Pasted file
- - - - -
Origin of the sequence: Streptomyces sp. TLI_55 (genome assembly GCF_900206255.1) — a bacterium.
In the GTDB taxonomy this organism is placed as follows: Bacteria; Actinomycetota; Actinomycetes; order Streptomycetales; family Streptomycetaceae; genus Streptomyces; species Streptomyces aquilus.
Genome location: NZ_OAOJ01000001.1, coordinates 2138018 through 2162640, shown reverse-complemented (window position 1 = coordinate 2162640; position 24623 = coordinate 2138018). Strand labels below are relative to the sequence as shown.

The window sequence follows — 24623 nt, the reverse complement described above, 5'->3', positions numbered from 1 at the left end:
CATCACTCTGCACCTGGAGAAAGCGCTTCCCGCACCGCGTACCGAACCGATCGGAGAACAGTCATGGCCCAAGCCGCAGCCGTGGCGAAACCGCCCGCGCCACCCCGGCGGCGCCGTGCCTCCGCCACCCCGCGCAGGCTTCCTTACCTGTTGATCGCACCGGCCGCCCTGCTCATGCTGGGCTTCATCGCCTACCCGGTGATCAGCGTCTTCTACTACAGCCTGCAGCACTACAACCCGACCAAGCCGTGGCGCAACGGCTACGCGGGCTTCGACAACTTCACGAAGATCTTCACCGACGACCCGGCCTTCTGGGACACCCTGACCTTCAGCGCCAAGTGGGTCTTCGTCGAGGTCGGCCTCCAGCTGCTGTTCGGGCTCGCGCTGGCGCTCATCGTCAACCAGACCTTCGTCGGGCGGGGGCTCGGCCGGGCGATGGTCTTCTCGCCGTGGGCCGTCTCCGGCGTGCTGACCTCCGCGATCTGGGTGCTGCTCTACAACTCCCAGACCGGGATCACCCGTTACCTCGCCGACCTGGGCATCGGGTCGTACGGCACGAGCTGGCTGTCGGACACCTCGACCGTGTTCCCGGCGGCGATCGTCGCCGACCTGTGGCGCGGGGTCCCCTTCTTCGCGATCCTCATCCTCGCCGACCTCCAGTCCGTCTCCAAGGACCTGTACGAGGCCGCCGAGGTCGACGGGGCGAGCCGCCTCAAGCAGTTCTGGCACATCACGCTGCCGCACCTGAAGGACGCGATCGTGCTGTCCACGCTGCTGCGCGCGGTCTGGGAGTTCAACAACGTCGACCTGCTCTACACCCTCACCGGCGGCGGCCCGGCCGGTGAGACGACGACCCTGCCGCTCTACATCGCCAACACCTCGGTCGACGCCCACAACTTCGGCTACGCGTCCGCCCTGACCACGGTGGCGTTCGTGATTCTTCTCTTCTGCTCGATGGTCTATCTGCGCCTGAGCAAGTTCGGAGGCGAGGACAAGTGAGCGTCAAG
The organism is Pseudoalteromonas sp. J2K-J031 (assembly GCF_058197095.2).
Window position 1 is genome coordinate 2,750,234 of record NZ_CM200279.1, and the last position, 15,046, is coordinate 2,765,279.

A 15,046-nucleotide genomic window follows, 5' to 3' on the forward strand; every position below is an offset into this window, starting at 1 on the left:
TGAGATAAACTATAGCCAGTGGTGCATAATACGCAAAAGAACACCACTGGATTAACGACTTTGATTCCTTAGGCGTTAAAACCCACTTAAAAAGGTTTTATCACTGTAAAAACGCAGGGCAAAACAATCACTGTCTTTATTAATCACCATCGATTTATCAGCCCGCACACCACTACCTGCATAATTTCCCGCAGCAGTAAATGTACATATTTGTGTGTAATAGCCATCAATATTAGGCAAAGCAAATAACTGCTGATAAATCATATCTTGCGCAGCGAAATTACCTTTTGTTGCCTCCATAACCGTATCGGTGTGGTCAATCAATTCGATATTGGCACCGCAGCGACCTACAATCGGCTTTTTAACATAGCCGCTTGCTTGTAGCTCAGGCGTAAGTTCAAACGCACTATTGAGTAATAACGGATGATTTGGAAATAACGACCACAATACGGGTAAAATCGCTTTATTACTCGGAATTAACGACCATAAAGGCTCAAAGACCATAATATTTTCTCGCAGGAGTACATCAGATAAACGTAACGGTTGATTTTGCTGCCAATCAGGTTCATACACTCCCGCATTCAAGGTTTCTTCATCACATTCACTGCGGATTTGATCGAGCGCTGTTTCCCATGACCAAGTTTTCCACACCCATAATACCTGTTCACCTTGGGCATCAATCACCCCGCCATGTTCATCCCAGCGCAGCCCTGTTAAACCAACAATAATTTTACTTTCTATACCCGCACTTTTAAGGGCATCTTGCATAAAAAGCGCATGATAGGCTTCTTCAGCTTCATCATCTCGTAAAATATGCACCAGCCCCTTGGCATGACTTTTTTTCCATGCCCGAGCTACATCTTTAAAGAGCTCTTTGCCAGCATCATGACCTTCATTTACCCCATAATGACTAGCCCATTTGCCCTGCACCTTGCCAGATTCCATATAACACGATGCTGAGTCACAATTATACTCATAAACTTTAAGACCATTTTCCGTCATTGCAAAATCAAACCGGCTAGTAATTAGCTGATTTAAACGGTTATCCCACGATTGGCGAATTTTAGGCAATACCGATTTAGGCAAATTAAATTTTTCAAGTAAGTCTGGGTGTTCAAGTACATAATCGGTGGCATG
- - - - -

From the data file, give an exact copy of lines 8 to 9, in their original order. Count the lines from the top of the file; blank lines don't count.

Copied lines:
A 15,046-nucleotide genomic window follows, 5' to 3' on the forward strand; every position below is an offset into this window, starting at 1 on the left:
TGAGATAAACTATAGCCAGTGGTGCATAATACGCAAAAGAACACCACTGGATTAACGACTTTGATTCCTTAGGCGTTAAAACCCACTTAAAAAGGTTTTATCACTGTAAAAACGCAGGGCAAAACAATCACTGTCTTTATTAATCACCATCGATTTATCAGCCCGCACACCACTACCTGCATAATTTCCCGCAGCAGTAAATGTACATATTTGTGTGTAATAGCCATCAATATTAGGCAAAGCAAATAACTGCTGATAAATCATATCTTGCGCAGCGAAATTACCTTTTGTTGCCTCCATAACCGTATCGGTGTGGTCAATCAATTCGATATTGGCACCGCAGCGACCTACAATCGGCTTTTTAACATAGCCGCTTGCTTGTAGCTCAGGCGTAAGTTCAAACGCACTATTGAGTAATAACGGATGATTTGGAAATAACGACCACAATACGGGTAAAATCGCTTTATTACTCGGAATTAACGACCATAAAGGCTCAAAGACCATAATATTTTCTCGCAGGAGTACATCAGATAAACGTAACGGTTGATTTTGCTGCCAATCAGGTTCATACACTCCCGCATTCAAGGTTTCTTCATCACATTCACTGCGGATTTGATCGAGCGCTGTTTCCCATGACCAAGTTTTCCACACCCATAATACCTGTTCACCTTGGGCATCAATCACCCCGCCATGTTCATCCCAGCGCAGCCCTGTTAAACCAACAATAATTTTACTTTCTATACCCGCACTTTTAAGGGCATCTTGCATAAAAAGCGCATGATAGGCTTCTTCAGCTTCATCATCTCGTAAAATATGCACCAGCCCCTTGGCATGACTTTTTTTCCATGCCCGAGCTACATCTTTAAAGAGCTCTTTGCCAGCATCATGACCTTCATTTACCCCATAATGACTAGCCCATTTGCCCTGCACCTTGCCAGATTCCATATAACACGATGCTGAGTCACAATTATACTCATAAACTTTAAGACCATTTTCCGTCATTGCAAAATCAAACCGGCTAGTAATTAGCTGATTTAAACGGTTATCCCACGATTGGCGAATTTTAGGCAATACCGATTTAGGCAAATTAAATTTTTCAAGTAAGTCTGGGTGTTCAAGTACATAATCGGTGGCATG